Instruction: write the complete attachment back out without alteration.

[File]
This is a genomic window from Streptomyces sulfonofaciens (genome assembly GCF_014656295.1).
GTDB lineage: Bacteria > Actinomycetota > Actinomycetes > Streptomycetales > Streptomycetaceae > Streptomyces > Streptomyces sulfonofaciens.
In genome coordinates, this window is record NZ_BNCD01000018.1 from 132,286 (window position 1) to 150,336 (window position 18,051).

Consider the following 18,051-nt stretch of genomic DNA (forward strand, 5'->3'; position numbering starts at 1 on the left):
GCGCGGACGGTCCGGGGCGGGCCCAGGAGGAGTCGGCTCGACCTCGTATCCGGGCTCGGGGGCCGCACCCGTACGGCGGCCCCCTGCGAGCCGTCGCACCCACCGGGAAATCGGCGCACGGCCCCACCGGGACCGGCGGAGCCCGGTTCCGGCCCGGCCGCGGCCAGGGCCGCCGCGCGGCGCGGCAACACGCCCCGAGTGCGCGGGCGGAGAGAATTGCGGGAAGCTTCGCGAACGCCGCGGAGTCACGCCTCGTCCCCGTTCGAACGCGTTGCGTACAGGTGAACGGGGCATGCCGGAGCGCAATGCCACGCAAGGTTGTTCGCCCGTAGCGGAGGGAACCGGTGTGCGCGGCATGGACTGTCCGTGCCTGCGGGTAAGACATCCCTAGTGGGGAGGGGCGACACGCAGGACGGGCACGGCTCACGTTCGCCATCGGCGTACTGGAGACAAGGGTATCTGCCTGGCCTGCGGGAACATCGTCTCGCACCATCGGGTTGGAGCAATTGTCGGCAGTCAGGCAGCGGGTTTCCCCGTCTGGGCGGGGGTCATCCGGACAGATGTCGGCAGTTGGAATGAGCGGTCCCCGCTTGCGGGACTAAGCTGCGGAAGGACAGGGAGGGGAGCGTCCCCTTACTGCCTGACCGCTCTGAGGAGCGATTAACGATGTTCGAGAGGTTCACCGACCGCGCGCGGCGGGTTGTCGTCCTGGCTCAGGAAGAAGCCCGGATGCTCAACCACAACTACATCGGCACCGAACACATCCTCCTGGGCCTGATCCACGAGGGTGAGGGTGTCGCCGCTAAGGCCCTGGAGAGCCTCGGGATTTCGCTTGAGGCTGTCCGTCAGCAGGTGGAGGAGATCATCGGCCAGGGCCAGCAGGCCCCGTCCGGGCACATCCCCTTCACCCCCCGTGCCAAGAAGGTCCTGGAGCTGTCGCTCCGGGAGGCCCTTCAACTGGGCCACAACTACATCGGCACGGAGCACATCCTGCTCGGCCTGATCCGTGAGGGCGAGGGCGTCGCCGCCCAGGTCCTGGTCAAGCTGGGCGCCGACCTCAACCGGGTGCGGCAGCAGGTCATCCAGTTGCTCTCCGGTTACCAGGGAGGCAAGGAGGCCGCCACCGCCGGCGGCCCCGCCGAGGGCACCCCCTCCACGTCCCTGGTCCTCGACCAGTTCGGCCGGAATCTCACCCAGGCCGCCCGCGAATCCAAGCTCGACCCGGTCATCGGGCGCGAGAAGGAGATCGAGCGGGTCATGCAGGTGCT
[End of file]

This is a genomic window from Streptomyces sulfonofaciens (genome assembly GCF_014656295.1).
GTDB lineage: Bacteria > Actinomycetota > Actinomycetes > Streptomycetales > Streptomycetaceae > Streptomyces > Streptomyces sulfonofaciens.
In genome coordinates, this window is record NZ_BNCD01000018.1 from 132,286 (window position 1) to 150,336 (window position 18,051).

Consider the following 18,051-nt stretch of genomic DNA (forward strand, 5'->3'; position numbering starts at 1 on the left):
GCGCGGACGGTCCGGGGCGGGCCCAGGAGGAGTCGGCTCGACCTCGTATCCGGGCTCGGGGGCCGCACCCGTACGGCGGCCCCCTGCGAGCCGTCGCACCCACCGGGAAATCGGCGCACGGCCCCACCGGGACCGGCGGAGCCCGGTTCCGGCCCGGCCGCGGCCAGGGCCGCCGCGCGGCGCGGCAACACGCCCCGAGTGCGCGGGCGGAGAGAATTGCGGGAAGCTTCGCGAACGCCGCGGAGTCACGCCTCGTCCCCGTTCGAACGCGTTGCGTACAGGTGAACGGGGCATGCCGGAGCGCAATGCCACGCAAGGTTGTTCGCCCGTAGCGGAGGGAACCGGTGTGCGCGGCATGGACTGTCCGTGCCTGCGGGTAAGACATCCCTAGTGGGGAGGGGCGACACGCAGGACGGGCACGGCTCACGTTCGCCATCGGCGTACTGGAGACAAGGGTATCTGCCTGGCCTGCGGGAACATCGTCTCGCACCATCGGGTTGGAGCAATTGTCGGCAGTCAGGCAGCGGGTTTCCCCGTCTGGGCGGGGGTCATCCGGACAGATGTCGGCAGTTGGAATGAGCGGTCCCCGCTTGCGGGACTAAGCTGCGGAAGGACAGGGAGGGGAGCGTCCCCTTACTGCCTGACCGCTCTGAGGAGCGATTAACGATGTTCGAGAGGTTCACCGACCGCGCGCGGCGGGTTGTCGTCCTGGCTCAGGAAGAAGCCCGGATGCTCAACCACAACTACATCGGCACCGAACACATCCTCCTGGGCCTGATCCACGAGGGTGAGGGTGTCGCCGCTAAGGCCCTGGAGAGCCTCGGGATTTCGCTTGAGGCTGTCCGTCAGCAGGTGGAGGAGATCATCGGCCAGGGCCAGCAGGCCCCGTCCGGGCACATCCCCTTCACCCCCCGTGCCAAGAAGGTCCTGGAGCTGTCGCTCCGGGAGGCCCTTCAACTGGGCCACAACTACATCGGCACGGAGCACATCCTGCTCGGCCTGATCCGTGAGGGCGAGGGCGTCGCCGCCCAGGTCCTGGTCAAGCTGGGCGCCGACCTCAACCGGGTGCGGCAGCAGGTCATCCAGTTGCTCTCCGGTTACCAGGGAGGCAAGGAGGCCGCCACCGCCGGCGGCCCCGCCGAGGGCACCCCCTCCACGTCCCTGGTCCTCGACCAGTTCGGCCGGAATCTCACCCAGGCCGCCCGCGAATCCAAGCTCGACCCGGTCATCGGGCGCGAGAAGGAGATCGAGCGGGTCATGCAGGTGCT